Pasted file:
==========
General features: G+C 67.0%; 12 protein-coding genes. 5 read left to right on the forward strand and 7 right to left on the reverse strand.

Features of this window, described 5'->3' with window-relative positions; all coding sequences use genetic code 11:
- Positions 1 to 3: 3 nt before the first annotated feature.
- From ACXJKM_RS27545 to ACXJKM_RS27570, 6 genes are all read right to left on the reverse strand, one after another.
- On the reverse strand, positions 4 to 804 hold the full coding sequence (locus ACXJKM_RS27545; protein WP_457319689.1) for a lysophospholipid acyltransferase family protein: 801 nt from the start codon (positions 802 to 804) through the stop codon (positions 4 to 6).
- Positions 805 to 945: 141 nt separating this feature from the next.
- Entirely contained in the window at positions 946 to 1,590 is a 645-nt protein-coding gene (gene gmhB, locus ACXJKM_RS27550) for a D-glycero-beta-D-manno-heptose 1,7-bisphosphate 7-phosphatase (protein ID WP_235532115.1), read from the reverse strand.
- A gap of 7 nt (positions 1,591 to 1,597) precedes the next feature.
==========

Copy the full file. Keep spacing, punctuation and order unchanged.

General features: G+C 67.0%; 12 protein-coding genes. 5 read left to right on the forward strand and 7 right to left on the reverse strand.

Features of this window, described 5'->3' with window-relative positions; all coding sequences use genetic code 11:
- Positions 1 to 3: 3 nt before the first annotated feature.
- From ACXJKM_RS27545 to ACXJKM_RS27570, 6 genes are all read right to left on the reverse strand, one after another.
- On the reverse strand, positions 4 to 804 hold the full coding sequence (locus ACXJKM_RS27545; protein WP_457319689.1) for a lysophospholipid acyltransferase family protein: 801 nt from the start codon (positions 802 to 804) through the stop codon (positions 4 to 6).
- Positions 805 to 945: 141 nt separating this feature from the next.
- Entirely contained in the window at positions 946 to 1,590 is a 645-nt protein-coding gene (gene gmhB, locus ACXJKM_RS27550) for a D-glycero-beta-D-manno-heptose 1,7-bisphosphate 7-phosphatase (protein ID WP_235532115.1), read from the reverse strand.
- A gap of 7 nt (positions 1,591 to 1,597) precedes the next feature.